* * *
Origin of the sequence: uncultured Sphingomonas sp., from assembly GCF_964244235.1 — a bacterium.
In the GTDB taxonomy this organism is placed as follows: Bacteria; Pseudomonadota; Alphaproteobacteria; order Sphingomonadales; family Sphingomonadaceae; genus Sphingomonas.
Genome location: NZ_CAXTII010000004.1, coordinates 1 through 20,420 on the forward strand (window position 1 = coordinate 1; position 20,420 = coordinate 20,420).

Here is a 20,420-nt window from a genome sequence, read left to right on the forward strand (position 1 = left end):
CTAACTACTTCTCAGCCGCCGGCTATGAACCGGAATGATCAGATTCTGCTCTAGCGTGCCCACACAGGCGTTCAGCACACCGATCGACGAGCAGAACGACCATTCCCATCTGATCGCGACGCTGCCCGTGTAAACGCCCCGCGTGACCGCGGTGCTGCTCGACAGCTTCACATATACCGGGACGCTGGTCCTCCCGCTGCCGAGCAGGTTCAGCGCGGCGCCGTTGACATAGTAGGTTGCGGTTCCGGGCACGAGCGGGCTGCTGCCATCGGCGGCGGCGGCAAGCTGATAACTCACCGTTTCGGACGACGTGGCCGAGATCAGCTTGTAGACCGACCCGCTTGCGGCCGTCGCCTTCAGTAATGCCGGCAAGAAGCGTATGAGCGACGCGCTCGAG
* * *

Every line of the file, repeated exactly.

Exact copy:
Origin of the sequence: uncultured Sphingomonas sp., from assembly GCF_964244235.1 — a bacterium.
In the GTDB taxonomy this organism is placed as follows: Bacteria; Pseudomonadota; Alphaproteobacteria; order Sphingomonadales; family Sphingomonadaceae; genus Sphingomonas.
Genome location: NZ_CAXTII010000004.1, coordinates 1 through 20,420 on the forward strand (window position 1 = coordinate 1; position 20,420 = coordinate 20,420).

Here is a 20,420-nt window from a genome sequence, read left to right on the forward strand (position 1 = left end):
CTAACTACTTCTCAGCCGCCGGCTATGAACCGGAATGATCAGATTCTGCTCTAGCGTGCCCACACAGGCGTTCAGCACACCGATCGACGAGCAGAACGACCATTCCCATCTGATCGCGACGCTGCCCGTGTAAACGCCCCGCGTGACCGCGGTGCTGCTCGACAGCTTCACATATACCGGGACGCTGGTCCTCCCGCTGCCGAGCAGGTTCAGCGCGGCGCCGTTGACATAGTAGGTTGCGGTTCCGGGCACGAGCGGGCTGCTGCCATCGGCGGCGGCGGCAAGCTGATAACTCACCGTTTCGGACGACGTGGCCGAGATCAGCTTGTAGACCGACCCGCTTGCGGCCGTCGCCTTCAGTAATGCCGGCAAGAAGCGTATGAGCGACGCGCTCGAG